These were replaced with light tanks like the AMR 33 VM. This was a tankette with a machinegun.


                        .
                        That is a fine looking Halftrack, especially for the 1930s.

                        The real flaw in the AMR was the lack of room for a really good radio. A small, robust all-terrain vehicle is about as good as it gets for Scout vehicles, but you have to be able to communicate.
                        "Why is the Rum gone?"

                        -Captain Jack

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                        • #27
                          Only Allied votes?

                          Pzkw IV, since the German soldier's POV is obviously included in the poll, and overall, the Pzkw IV was a better tank in the field...IMHO. It's chassis went on to serve as a valuable and reliable platform for many different weapon systems in addition to the later versions of the Pzkw IV.

                          They were also available in growing numbers, could be rapidly and easily produced, and could easily be upgraded with better guns and armor, as historically they were.

                          Finally, for the moment, they were generally faster and more maneuverable on the battlefield, and speed is a soldiers' friend when under fire.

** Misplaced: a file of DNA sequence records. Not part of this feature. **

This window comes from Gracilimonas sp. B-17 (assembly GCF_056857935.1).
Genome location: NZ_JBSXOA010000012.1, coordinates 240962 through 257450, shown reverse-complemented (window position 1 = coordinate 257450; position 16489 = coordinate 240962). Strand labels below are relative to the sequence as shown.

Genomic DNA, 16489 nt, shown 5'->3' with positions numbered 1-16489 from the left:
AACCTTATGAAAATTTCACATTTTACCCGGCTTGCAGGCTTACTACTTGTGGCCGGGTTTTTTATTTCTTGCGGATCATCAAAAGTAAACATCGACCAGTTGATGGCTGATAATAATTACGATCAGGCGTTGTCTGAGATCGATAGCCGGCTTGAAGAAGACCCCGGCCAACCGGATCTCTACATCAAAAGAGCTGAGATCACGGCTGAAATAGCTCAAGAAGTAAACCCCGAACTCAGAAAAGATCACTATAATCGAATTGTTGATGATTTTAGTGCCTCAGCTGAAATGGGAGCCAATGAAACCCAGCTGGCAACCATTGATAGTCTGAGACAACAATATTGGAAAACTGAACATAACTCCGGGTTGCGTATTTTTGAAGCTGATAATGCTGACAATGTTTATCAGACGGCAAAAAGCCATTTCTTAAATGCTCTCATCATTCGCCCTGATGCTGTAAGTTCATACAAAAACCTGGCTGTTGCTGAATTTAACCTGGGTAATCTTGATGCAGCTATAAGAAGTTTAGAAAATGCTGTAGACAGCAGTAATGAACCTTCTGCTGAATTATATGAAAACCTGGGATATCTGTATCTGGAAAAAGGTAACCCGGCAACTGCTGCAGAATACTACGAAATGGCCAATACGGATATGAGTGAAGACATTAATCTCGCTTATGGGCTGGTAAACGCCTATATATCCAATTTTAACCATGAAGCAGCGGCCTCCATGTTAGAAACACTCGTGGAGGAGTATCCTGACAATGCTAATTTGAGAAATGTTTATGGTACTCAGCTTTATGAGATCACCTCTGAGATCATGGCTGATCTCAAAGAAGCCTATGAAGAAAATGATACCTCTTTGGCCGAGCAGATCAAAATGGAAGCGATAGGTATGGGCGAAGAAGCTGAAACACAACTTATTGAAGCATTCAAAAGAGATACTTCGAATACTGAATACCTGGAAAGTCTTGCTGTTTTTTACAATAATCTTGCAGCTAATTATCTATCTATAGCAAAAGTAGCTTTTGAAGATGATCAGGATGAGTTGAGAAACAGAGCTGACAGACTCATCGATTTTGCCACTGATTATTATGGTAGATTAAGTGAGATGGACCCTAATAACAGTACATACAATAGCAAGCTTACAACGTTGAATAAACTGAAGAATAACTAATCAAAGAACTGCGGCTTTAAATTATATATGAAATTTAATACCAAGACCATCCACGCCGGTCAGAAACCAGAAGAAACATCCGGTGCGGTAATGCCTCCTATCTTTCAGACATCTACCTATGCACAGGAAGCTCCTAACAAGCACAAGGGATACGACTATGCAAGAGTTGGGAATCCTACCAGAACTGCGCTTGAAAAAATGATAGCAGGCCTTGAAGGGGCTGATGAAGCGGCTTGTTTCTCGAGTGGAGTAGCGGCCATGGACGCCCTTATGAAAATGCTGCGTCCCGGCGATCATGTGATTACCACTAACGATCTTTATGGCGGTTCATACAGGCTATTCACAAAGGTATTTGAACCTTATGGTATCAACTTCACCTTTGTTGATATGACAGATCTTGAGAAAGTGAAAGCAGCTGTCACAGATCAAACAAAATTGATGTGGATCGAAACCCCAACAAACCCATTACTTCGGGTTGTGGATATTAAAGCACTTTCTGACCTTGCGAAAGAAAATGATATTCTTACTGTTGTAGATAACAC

Last edited by Mountain Man; 09 Oct 16, 12:48.
                          Quis Custodiet Ipsos Custodes? Who is watching the watchers?

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                          • #28
                            Originally posted by Nick the Noodle View Post
                            If I were a soldier, why would I want to be in a Pz IV rather than a Somua S35, Char B1 bis or ther Matilda A12 ?
                            Because French tanks were poorly utilized and sacrificed piecemeal, and France fell in a matter of weeks?

                            The PZ IV was initially intended as an infantry support tank, and it performed very well in that role.
                            Quis Custodiet Ipsos Custodes? Who is watching the watchers?

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                            • #29
                              Originally posted by DogDodger View Post